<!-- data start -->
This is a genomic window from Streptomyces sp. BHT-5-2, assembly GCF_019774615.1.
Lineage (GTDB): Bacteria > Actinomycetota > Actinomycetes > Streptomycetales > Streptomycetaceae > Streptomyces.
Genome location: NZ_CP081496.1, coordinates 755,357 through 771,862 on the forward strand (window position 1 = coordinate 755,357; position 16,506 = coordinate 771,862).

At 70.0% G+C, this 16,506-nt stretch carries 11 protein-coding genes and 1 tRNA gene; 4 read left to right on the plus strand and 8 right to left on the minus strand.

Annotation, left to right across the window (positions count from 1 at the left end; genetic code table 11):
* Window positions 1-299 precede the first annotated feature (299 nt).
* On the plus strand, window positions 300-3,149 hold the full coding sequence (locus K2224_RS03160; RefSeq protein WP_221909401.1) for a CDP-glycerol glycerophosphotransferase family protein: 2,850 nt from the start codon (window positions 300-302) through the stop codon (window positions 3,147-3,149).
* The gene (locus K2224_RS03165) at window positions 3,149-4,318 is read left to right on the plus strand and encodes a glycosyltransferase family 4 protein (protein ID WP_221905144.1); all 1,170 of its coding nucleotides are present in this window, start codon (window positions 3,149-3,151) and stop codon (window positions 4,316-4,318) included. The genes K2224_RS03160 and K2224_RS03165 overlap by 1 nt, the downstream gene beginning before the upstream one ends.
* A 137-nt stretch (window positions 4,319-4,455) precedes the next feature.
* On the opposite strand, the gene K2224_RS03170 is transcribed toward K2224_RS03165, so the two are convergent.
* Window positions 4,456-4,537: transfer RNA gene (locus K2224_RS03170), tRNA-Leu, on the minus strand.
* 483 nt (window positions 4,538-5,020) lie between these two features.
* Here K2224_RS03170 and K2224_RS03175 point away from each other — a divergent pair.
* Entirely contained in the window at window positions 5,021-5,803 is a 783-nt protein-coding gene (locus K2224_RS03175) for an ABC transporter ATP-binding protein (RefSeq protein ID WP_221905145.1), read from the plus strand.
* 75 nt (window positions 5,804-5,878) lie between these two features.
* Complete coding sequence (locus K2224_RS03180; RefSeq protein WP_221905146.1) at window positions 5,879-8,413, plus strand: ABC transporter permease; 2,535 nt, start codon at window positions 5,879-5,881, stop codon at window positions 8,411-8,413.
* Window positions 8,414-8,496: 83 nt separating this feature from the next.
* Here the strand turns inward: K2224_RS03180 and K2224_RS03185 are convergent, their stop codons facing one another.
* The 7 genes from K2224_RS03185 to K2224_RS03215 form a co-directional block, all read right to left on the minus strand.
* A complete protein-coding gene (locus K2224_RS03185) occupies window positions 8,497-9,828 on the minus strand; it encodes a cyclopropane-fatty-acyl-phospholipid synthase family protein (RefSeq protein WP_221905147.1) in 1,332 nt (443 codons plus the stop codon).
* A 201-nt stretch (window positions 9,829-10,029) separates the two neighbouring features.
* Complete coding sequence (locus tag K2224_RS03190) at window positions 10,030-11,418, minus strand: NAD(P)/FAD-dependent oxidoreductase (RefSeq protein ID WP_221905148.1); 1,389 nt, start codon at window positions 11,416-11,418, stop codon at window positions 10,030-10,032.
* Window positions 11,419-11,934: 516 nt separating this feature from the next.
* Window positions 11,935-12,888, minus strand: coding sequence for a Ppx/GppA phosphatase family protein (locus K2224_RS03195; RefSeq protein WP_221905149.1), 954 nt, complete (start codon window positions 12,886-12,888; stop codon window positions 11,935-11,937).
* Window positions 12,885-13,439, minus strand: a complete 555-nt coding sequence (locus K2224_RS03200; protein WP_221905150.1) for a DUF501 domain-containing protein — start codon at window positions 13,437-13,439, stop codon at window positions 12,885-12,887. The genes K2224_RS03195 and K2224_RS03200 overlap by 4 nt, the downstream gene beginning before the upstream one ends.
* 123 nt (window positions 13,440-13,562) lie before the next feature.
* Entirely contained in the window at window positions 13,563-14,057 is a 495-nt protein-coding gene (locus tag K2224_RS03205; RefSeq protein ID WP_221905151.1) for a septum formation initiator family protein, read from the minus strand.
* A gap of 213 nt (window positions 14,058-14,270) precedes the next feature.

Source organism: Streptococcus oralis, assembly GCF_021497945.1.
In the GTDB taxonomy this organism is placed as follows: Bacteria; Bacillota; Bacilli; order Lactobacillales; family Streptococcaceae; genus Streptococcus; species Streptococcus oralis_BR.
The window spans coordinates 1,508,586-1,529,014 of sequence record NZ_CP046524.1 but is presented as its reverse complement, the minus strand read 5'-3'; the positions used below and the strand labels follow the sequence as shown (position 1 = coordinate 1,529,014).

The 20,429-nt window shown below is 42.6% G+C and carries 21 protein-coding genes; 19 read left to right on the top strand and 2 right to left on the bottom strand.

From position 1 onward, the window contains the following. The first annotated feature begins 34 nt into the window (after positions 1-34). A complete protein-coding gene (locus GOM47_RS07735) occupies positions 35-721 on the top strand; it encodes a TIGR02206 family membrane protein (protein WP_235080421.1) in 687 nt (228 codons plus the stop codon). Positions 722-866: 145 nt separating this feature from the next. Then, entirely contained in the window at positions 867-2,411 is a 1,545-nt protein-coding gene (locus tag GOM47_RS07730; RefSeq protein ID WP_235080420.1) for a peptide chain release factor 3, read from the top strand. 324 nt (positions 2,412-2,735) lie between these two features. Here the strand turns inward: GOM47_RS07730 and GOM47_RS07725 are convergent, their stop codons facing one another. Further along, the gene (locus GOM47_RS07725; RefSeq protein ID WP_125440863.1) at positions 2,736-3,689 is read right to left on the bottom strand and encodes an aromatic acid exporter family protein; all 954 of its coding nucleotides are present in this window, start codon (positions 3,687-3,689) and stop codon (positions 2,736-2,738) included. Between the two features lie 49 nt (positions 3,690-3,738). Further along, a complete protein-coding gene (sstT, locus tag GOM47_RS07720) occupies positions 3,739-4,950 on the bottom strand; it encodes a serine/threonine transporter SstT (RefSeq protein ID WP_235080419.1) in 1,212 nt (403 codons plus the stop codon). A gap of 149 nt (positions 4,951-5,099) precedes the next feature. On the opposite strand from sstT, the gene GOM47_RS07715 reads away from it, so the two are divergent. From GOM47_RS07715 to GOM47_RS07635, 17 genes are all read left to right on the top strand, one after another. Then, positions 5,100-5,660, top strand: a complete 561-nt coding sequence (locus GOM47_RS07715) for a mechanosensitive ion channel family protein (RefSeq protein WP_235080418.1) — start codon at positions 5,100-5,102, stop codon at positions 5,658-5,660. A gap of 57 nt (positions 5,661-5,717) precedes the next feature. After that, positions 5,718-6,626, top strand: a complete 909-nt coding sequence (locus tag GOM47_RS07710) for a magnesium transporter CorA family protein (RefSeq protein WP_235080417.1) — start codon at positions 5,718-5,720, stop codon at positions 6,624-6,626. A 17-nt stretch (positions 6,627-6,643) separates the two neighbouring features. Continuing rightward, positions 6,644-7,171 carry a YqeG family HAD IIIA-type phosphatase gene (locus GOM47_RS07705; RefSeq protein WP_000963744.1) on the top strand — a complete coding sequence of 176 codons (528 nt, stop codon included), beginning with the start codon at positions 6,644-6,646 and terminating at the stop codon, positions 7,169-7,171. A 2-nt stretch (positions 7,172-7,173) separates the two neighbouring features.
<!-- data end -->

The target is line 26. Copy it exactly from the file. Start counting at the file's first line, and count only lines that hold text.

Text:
* 123 nt (window positions 13,440-13,562) lie before the next feature.